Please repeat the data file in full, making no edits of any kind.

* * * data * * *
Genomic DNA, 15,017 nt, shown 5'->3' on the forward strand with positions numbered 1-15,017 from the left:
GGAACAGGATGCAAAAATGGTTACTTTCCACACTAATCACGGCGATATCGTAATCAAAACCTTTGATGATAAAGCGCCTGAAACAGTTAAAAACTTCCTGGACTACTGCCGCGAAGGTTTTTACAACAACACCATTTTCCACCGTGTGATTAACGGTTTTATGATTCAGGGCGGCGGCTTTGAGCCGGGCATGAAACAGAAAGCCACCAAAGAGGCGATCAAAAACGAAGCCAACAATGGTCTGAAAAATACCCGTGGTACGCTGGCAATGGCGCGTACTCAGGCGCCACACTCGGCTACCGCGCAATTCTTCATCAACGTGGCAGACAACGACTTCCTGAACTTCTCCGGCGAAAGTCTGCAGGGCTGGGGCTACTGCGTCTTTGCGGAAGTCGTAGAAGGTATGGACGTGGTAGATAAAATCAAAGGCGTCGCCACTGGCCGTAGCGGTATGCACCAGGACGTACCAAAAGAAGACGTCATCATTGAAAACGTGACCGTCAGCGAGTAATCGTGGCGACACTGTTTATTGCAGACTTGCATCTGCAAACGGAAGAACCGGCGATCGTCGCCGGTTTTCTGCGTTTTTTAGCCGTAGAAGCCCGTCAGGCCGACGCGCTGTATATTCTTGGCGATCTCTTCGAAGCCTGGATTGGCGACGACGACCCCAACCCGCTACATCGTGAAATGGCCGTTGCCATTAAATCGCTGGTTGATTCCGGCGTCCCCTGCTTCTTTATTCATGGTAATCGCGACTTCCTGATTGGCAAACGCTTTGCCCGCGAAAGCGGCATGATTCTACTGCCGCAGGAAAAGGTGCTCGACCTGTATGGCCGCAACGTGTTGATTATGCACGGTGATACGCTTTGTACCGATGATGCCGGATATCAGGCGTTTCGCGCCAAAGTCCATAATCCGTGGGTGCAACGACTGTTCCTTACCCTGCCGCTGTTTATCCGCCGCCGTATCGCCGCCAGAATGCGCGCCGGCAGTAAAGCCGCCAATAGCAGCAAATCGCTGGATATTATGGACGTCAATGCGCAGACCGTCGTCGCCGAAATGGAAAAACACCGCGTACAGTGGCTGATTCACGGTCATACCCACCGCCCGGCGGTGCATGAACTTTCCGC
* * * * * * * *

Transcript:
Genomic DNA, 15,017 nt, shown 5'->3' on the forward strand with positions numbered 1-15,017 from the left:
GGAACAGGATGCAAAAATGGTTACTTTCCACACTAATCACGGCGATATCGTAATCAAAACCTTTGATGATAAAGCGCCTGAAACAGTTAAAAACTTCCTGGACTACTGCCGCGAAGGTTTTTACAACAACACCATTTTCCACCGTGTGATTAACGGTTTTATGATTCAGGGCGGCGGCTTTGAGCCGGGCATGAAACAGAAAGCCACCAAAGAGGCGATCAAAAACGAAGCCAACAATGGTCTGAAAAATACCCGTGGTACGCTGGCAATGGCGCGTACTCAGGCGCCACACTCGGCTACCGCGCAATTCTTCATCAACGTGGCAGACAACGACTTCCTGAACTTCTCCGGCGAAAGTCTGCAGGGCTGGGGCTACTGCGTCTTTGCGGAAGTCGTAGAAGGTATGGACGTGGTAGATAAAATCAAAGGCGTCGCCACTGGCCGTAGCGGTATGCACCAGGACGTACCAAAAGAAGACGTCATCATTGAAAACGTGACCGTCAGCGAGTAATCGTGGCGACACTGTTTATTGCAGACTTGCATCTGCAAACGGAAGAACCGGCGATCGTCGCCGGTTTTCTGCGTTTTTTAGCCGTAGAAGCCCGTCAGGCCGACGCGCTGTATATTCTTGGCGATCTCTTCGAAGCCTGGATTGGCGACGACGACCCCAACCCGCTACATCGTGAAATGGCCGTTGCCATTAAATCGCTGGTTGATTCCGGCGTCCCCTGCTTCTTTATTCATGGTAATCGCGACTTCCTGATTGGCAAACGCTTTGCCCGCGAAAGCGGCATGATTCTACTGCCGCAGGAAAAGGTGCTCGACCTGTATGGCCGCAACGTGTTGATTATGCACGGTGATACGCTTTGTACCGATGATGCCGGATATCAGGCGTTTCGCGCCAAAGTCCATAATCCGTGGGTGCAACGACTGTTCCTTACCCTGCCGCTGTTTATCCGCCGCCGTATCGCCGCCAGAATGCGCGCCGGCAGTAAAGCCGCCAATAGCAGCAAATCGCTGGATATTATGGACGTCAATGCGCAGACCGTCGTCGCCGAAATGGAAAAACACCGCGTACAGTGGCTGATTCACGGTCATACCCACCGCCCGGCGGTGCATGAACTTTCCGC